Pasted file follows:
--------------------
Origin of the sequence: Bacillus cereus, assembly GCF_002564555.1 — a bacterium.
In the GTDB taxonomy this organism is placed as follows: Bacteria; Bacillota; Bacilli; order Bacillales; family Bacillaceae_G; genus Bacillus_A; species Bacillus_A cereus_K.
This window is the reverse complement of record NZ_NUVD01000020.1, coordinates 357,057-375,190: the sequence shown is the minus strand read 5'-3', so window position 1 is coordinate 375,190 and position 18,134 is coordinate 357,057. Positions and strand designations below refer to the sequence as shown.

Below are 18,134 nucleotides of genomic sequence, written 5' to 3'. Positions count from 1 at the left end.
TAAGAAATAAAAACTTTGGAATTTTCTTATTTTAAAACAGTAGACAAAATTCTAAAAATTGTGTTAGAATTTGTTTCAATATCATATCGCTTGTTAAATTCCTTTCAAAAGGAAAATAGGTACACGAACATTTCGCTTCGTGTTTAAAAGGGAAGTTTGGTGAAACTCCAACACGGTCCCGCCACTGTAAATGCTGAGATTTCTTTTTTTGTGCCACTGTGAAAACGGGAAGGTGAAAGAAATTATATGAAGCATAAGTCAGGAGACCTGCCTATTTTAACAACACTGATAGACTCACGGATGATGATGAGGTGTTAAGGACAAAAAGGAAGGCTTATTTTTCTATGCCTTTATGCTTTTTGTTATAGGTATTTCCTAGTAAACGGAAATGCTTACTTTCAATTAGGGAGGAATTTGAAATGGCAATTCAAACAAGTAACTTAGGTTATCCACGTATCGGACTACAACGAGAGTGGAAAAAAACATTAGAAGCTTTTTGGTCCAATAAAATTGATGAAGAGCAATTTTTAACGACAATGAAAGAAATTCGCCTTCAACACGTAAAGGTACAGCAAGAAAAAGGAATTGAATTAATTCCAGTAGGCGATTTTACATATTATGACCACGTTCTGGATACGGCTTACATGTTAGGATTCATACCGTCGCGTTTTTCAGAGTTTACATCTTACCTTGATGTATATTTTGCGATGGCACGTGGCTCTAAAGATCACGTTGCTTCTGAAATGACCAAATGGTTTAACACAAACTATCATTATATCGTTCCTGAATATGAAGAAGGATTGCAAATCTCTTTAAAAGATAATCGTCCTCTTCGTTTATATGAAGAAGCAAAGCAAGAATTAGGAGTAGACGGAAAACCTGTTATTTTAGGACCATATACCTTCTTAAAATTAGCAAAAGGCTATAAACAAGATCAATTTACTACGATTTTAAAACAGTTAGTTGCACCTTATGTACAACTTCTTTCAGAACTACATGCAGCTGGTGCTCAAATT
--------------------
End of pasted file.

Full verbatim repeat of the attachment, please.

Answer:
Origin of the sequence: Bacillus cereus, assembly GCF_002564555.1 — a bacterium.
In the GTDB taxonomy this organism is placed as follows: Bacteria; Bacillota; Bacilli; order Bacillales; family Bacillaceae_G; genus Bacillus_A; species Bacillus_A cereus_K.
This window is the reverse complement of record NZ_NUVD01000020.1, coordinates 357,057-375,190: the sequence shown is the minus strand read 5'-3', so window position 1 is coordinate 375,190 and position 18,134 is coordinate 357,057. Positions and strand designations below refer to the sequence as shown.

Below are 18,134 nucleotides of genomic sequence, written 5' to 3'. Positions count from 1 at the left end.
TAAGAAATAAAAACTTTGGAATTTTCTTATTTTAAAACAGTAGACAAAATTCTAAAAATTGTGTTAGAATTTGTTTCAATATCATATCGCTTGTTAAATTCCTTTCAAAAGGAAAATAGGTACACGAACATTTCGCTTCGTGTTTAAAAGGGAAGTTTGGTGAAACTCCAACACGGTCCCGCCACTGTAAATGCTGAGATTTCTTTTTTTGTGCCACTGTGAAAACGGGAAGGTGAAAGAAATTATATGAAGCATAAGTCAGGAGACCTGCCTATTTTAACAACACTGATAGACTCACGGATGATGATGAGGTGTTAAGGACAAAAAGGAAGGCTTATTTTTCTATGCCTTTATGCTTTTTGTTATAGGTATTTCCTAGTAAACGGAAATGCTTACTTTCAATTAGGGAGGAATTTGAAATGGCAATTCAAACAAGTAACTTAGGTTATCCACGTATCGGACTACAACGAGAGTGGAAAAAAACATTAGAAGCTTTTTGGTCCAATAAAATTGATGAAGAGCAATTTTTAACGACAATGAAAGAAATTCGCCTTCAACACGTAAAGGTACAGCAAGAAAAAGGAATTGAATTAATTCCAGTAGGCGATTTTACATATTATGACCACGTTCTGGATACGGCTTACATGTTAGGATTCATACCGTCGCGTTTTTCAGAGTTTACATCTTACCTTGATGTATATTTTGCGATGGCACGTGGCTCTAAAGATCACGTTGCTTCTGAAATGACCAAATGGTTTAACACAAACTATCATTATATCGTTCCTGAATATGAAGAAGGATTGCAAATCTCTTTAAAAGATAATCGTCCTCTTCGTTTATATGAAGAAGCAAAGCAAGAATTAGGAGTAGACGGAAAACCTGTTATTTTAGGACCATATACCTTCTTAAAATTAGCAAAAGGCTATAAACAAGATCAATTTACTACGATTTTAAAACAGTTAGTTGCACCTTATGTACAACTTCTTTCAGAACTACATGCAGCTGGTGCTCAAATT